“It was the best of times, it was the worst of times…”
These immortal opening lines from Charles Dickens’ A Tale of Two Cities are the best way to describe the opportunity for Indian SaaS startups.
On the one hand the global market for software-as-a-service (where companies purchase business applications not as expensive, high-commitment software but as low-cost, low-risk services delivered through the Internet) is already at a whopping $300 billion today. The companies in this space are collectively valued at over a trillion dollars today. In comparison, the total size of the Indian e-commerce market is currently at just $6 billion by some estimates.
But on the other hand, break-out SaaS startups from India have been few and far between. A recent joint study by Google India and Accel Partners projected that Indian SaaS companies are expected to jointly reach a revenue total of $10 billion in 2025, which would barely amount to a few percentage points of the global total. It’s safe to say India missed the SaaS bus.
But here’s the thing about the SaaS bus: it never stops, and it keeps circling back to let smaller, nimbler startups board.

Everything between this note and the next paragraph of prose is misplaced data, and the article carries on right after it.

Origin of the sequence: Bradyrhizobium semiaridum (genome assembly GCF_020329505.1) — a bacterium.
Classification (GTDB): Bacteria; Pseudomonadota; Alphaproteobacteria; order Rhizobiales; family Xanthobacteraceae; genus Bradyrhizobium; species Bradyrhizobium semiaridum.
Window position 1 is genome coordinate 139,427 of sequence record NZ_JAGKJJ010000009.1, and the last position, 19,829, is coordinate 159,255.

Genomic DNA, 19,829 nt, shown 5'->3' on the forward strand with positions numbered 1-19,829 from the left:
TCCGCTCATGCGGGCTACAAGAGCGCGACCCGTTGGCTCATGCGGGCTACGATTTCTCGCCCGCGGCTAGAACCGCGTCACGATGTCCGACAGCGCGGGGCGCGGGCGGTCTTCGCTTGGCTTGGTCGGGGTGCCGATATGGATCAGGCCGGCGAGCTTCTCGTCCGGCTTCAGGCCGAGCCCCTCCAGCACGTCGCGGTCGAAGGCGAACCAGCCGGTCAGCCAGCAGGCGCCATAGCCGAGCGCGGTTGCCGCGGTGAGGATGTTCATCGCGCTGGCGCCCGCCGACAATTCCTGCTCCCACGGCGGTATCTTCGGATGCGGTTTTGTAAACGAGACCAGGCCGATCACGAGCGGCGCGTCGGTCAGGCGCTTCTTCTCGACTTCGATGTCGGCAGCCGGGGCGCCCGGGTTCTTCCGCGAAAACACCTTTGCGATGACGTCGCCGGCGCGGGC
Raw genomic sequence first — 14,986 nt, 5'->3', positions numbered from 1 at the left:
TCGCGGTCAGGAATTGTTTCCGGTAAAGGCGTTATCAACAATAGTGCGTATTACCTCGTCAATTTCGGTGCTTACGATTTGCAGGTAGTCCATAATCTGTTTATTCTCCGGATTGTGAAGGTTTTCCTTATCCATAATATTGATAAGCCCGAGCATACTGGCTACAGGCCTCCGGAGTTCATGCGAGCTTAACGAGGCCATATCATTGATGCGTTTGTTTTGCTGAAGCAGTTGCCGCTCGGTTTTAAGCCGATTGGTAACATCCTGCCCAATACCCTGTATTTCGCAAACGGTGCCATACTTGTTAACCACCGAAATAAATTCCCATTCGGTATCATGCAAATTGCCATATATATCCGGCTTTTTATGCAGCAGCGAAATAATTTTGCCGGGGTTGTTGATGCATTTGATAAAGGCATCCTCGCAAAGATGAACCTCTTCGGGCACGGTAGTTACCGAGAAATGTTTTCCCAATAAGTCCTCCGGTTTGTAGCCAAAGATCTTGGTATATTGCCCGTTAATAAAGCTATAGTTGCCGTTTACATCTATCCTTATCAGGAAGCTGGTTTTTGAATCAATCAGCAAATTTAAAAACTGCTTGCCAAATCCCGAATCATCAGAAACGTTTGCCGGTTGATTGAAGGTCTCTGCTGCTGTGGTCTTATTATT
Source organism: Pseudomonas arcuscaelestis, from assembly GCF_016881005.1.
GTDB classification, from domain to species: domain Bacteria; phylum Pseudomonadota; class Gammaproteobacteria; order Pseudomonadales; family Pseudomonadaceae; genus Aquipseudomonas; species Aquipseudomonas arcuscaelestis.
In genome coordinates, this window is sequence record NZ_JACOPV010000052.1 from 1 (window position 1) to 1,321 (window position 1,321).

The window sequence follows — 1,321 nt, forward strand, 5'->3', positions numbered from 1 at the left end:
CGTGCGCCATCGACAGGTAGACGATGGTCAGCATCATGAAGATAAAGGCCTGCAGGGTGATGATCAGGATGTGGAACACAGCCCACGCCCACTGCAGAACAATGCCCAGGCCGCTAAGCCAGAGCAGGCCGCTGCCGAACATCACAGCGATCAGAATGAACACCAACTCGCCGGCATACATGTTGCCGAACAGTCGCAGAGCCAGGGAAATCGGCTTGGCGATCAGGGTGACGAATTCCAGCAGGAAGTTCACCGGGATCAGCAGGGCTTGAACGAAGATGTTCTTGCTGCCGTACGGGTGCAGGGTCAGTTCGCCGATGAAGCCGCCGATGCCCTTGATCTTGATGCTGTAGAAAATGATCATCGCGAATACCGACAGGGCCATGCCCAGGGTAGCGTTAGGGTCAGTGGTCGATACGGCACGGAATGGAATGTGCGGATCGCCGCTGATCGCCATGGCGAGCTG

For instance, one could argue that Salesforce really owned the bus, but then its early success spawned the launch of dozens of other SaaS companies. In a largely uncharted milieu, many of these startups could launch without spending a lot of money — all it required was a couple of engineers and a bunch of cheap servers rented from AWS (Amazon Web Services). And before you knew, these startups were seeing promising early traction in niches that were, in a matter of speaking, “blue oceans” — markets with little or no competition.
But then the bus would let on more startups.
The same low entry barriers then allowed hundreds of other SaaS startups to follow suit and launch their own competing apps. So every small niche witnessed a plethora of competing startups fighting for the same piece of the pie.
Unsurprisingly, as competition grew, the cost of building a differentiated product and marketing shot up in tandem. Which in turn negatively impacted the unit economics and efficiency metrics that the SaaS playbook was run on. Cost metrics such as CAC (customer acquisition cost) and payback period went up while revenue metrics such as LTV (lifetime customer value) went down.
The tempering of these metrics resulted in early SaaS companies not being able to raise money for follow-on rounds at historically-tracked valuations and several startups were acquired for far lower valuations than expected earlier. As a result, the pace of new SaaS startup creation has actually fallen in the last two years.
Meanwhile, the bus never stops.
The World is Flat, Again
Now, while all of this may come across as bad news for the SaaS sector in general, it is music to the ears of SaaS entrepreneurs in India.